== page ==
Shattered Image

© RCV Film Distribution BV
Has what appears to be some kind of split personality, or someone who is subject to dream states through which she becomes someone else. It's hard to tell exactly what the situation is and ever harder to care. She wanders haplessly and helplessly as a character in a scenario from one scene and one character to the next, and it's almost impossible to keep track of anything at all. As Jesse Markham 1 (Anne Parillaud), she is weak, vulnerable, and generally sort of willy-nilly namby- pamby. When she's offered a cup of tea, she says things like, "Are you sure it's tea?" When she answers the phone and no one speaks, she says things like, "It was him. He didn't say anything, but I'm sure it was him." She whispers with a deep tone of voice and speaks with no intonation, which, one assumes, is supposed to make her sexy, attractive, and seductive (to the captive viewers in the cinema). As Jessie Markham 2 (also Anne Parillaud), she is strong, cold-hearted and capable of murder. In this second role, she whispers with a deep tone of voice and speaks with no intonation, which, one assumes, is supposed to make her sexy, attractive, and seductive (to the captive viewers in the cinema). The one distinguishing feature that separates the helpless victim from the femme fatale is that the more dangerous lady always seems to suffer from bad-wig days.

© RCV Film Distribution BV
Opening with a dream (before turning into a nightmare), we see Ms. Markham 2 follow a restaurant client into the men's room where she promptly pumps three bullets into his chest before leaving to make a phone call in which she reveals "It's done". Shortly afterward Ms. Markham 1 travels to Jamaica with her new husband Brian (William Baldwin) to begin a journey of confusion. The charming, boyish Mr. Baldwin usually spends his time walking adorably along the sand, showing how cute he is, or staring at his new bride with smiling eyes before they kiss for the thousandth time. (Dreamside, Mr. Baldwin has a replica in the person of the hit woman Ms. Markham 2's target.) On brief occasions, he reassures her of his manhood with such statements as, "No one will hurt you. I'm here to prevent that." During their honeymoon, she is having a difficult time forgetting the rape she previously experienced outside a nightclub and becomes convinced that her attacker is in pursuit. Nothing has been able to alleviate her fears, not even frequent visits to her psychiatrist. "Nonsense," says our hero as he takes off his shirt again. Pause, move slowly, kiss, embrace (at least until the next scene, where this order of events will probably be put into place once again). She's so obsessive about her attacker, to the exclusion of everything else, that, after the first half-hour, one begins to wonder what he ever saw in her (i.e. the husband, not the attacker, with whom one can more easily sympathize). He, on the other hand, may be cute, but every time he gets a chance, he brings up her money and what he wants to do with it, which makes one wonder what she saw in him. A match made in hell (which is what this tropical island turns into as one sits watching this nonsense for two hours).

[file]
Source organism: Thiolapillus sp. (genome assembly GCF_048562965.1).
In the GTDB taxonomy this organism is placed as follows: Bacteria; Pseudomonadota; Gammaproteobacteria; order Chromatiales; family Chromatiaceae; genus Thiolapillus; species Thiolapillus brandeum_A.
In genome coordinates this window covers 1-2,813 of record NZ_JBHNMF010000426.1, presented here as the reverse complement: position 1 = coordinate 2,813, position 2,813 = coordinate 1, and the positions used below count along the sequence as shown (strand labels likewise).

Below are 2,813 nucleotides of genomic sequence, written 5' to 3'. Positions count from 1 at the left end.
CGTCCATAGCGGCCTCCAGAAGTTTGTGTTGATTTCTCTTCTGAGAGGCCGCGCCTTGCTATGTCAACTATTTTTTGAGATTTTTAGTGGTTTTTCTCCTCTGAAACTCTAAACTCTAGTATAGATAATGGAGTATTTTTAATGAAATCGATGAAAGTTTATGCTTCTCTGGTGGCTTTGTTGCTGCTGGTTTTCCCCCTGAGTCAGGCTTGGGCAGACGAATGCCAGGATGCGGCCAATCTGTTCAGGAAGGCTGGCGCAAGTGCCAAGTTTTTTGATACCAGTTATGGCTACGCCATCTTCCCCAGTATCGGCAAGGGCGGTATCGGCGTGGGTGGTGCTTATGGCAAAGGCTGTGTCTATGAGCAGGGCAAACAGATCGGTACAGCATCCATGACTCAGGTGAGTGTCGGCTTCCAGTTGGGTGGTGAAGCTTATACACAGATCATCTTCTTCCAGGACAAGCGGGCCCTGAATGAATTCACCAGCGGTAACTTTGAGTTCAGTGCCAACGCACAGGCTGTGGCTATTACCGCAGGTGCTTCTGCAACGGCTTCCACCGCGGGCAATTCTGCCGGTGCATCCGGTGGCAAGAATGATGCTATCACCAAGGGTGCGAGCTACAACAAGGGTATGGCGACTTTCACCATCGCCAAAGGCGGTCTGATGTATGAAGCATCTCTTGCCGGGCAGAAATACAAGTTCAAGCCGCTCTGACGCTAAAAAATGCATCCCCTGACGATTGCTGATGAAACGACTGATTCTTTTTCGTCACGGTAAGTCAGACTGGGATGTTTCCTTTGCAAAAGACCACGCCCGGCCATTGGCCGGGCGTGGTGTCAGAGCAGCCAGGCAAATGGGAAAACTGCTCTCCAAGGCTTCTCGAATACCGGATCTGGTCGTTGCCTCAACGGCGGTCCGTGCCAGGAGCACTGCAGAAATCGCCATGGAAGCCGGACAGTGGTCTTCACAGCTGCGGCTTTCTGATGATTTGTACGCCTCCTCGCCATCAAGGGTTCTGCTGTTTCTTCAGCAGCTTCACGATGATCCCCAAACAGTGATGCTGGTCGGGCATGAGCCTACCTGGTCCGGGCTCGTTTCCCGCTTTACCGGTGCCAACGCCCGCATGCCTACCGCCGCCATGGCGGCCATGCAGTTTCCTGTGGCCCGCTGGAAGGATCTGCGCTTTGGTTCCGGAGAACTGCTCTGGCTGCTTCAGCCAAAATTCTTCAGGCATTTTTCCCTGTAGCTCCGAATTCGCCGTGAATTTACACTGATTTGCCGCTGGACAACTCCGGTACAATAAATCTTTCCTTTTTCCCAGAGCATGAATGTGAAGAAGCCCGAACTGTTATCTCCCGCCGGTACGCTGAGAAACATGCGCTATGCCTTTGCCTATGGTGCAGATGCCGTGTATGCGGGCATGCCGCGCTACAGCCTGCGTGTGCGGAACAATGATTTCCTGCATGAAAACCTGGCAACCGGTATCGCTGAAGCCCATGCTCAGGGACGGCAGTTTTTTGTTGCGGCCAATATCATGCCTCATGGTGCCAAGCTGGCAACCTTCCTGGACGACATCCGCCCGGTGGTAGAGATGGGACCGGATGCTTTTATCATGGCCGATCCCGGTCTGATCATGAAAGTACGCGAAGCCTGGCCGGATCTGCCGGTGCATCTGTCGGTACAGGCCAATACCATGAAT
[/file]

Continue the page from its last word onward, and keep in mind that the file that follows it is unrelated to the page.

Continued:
Chilean director Raul Ruiz appears, after making almost 100 films, to be going around the bend with his American debut; writer Duane Poole seems to have helped him get there. Graham Greene appears in the supporting roles of Conrad and Mike. Lisanne Falk plays the supporting roles of Paula and Laura. Dutch cinematographer Robby Muller is the only positive thing to be said about this escapade, but, then again, his work has always been top notch. The PR machine behind the feature may try comparing this movie to "Vertigo," but "Dizziness" would have been a closer title. If someone had contemplated killing off the two main characters in the first scene, a lot of wasted time and money would have been saved. Couldn't somebody have come up with the idea of putting them out of their misery (and ours) earlier?

© 1994-2006 The Green Hartnett